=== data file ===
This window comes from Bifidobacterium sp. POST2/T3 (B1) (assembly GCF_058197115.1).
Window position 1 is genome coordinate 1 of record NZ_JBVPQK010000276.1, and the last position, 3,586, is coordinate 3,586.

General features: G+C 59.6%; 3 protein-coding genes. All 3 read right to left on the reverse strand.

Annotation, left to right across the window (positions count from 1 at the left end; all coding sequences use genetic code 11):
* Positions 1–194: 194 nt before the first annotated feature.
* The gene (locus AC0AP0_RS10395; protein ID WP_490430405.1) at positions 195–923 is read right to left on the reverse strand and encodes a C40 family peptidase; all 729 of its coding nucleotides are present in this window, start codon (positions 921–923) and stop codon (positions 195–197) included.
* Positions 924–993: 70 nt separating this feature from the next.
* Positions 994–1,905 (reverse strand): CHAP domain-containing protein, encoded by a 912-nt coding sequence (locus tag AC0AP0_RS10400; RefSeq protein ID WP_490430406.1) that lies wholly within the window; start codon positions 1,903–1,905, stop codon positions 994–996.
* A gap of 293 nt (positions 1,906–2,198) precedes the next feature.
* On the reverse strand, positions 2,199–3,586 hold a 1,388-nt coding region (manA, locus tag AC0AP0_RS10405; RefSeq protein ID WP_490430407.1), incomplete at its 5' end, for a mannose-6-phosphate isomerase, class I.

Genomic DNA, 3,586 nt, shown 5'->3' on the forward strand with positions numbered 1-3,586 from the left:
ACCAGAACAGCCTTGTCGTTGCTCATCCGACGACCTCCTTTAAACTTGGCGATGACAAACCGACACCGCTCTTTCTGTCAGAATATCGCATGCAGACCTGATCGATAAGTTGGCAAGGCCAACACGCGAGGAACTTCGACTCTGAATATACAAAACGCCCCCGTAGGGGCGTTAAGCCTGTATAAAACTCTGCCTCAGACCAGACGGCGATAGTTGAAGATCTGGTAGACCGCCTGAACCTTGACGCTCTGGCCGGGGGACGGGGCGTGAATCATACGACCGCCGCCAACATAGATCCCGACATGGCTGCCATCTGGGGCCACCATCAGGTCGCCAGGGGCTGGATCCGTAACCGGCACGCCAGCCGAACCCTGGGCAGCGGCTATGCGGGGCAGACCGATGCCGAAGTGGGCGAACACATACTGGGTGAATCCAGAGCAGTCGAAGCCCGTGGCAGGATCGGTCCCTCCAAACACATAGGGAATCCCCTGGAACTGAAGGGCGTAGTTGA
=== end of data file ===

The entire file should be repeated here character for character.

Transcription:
This window comes from Bifidobacterium sp. POST2/T3 (B1) (assembly GCF_058197115.1).
Window position 1 is genome coordinate 1 of record NZ_JBVPQK010000276.1, and the last position, 3,586, is coordinate 3,586.

General features: G+C 59.6%; 3 protein-coding genes. All 3 read right to left on the reverse strand.

Annotation, left to right across the window (positions count from 1 at the left end; all coding sequences use genetic code 11):
* Positions 1–194: 194 nt before the first annotated feature.
* The gene (locus AC0AP0_RS10395; protein ID WP_490430405.1) at positions 195–923 is read right to left on the reverse strand and encodes a C40 family peptidase; all 729 of its coding nucleotides are present in this window, start codon (positions 921–923) and stop codon (positions 195–197) included.
* Positions 924–993: 70 nt separating this feature from the next.
* Positions 994–1,905 (reverse strand): CHAP domain-containing protein, encoded by a 912-nt coding sequence (locus tag AC0AP0_RS10400; RefSeq protein ID WP_490430406.1) that lies wholly within the window; start codon positions 1,903–1,905, stop codon positions 994–996.
* A gap of 293 nt (positions 1,906–2,198) precedes the next feature.
* On the reverse strand, positions 2,199–3,586 hold a 1,388-nt coding region (manA, locus tag AC0AP0_RS10405; RefSeq protein ID WP_490430407.1), incomplete at its 5' end, for a mannose-6-phosphate isomerase, class I.

Genomic DNA, 3,586 nt, shown 5'->3' on the forward strand with positions numbered 1-3,586 from the left:
ACCAGAACAGCCTTGTCGTTGCTCATCCGACGACCTCCTTTAAACTTGGCGATGACAAACCGACACCGCTCTTTCTGTCAGAATATCGCATGCAGACCTGATCGATAAGTTGGCAAGGCCAACACGCGAGGAACTTCGACTCTGAATATACAAAACGCCCCCGTAGGGGCGTTAAGCCTGTATAAAACTCTGCCTCAGACCAGACGGCGATAGTTGAAGATCTGGTAGACCGCCTGAACCTTGACGCTCTGGCCGGGGGACGGGGCGTGAATCATACGACCGCCGCCAACATAGATCCCGACATGGCTGCCATCTGGGGCCACCATCAGGTCGCCAGGGGCTGGATCCGTAACCGGCACGCCAGCCGAACCCTGGGCAGCGGCTATGCGGGGCAGACCGATGCCGAAGTGGGCGAACACATACTGGGTGAATCCAGAGCAGTCGAAGCCCGTGGCAGGATCGGTCCCTCCAAACACATAGGGAATCCCCTGGAACTGAAGGGCGTAGTTGA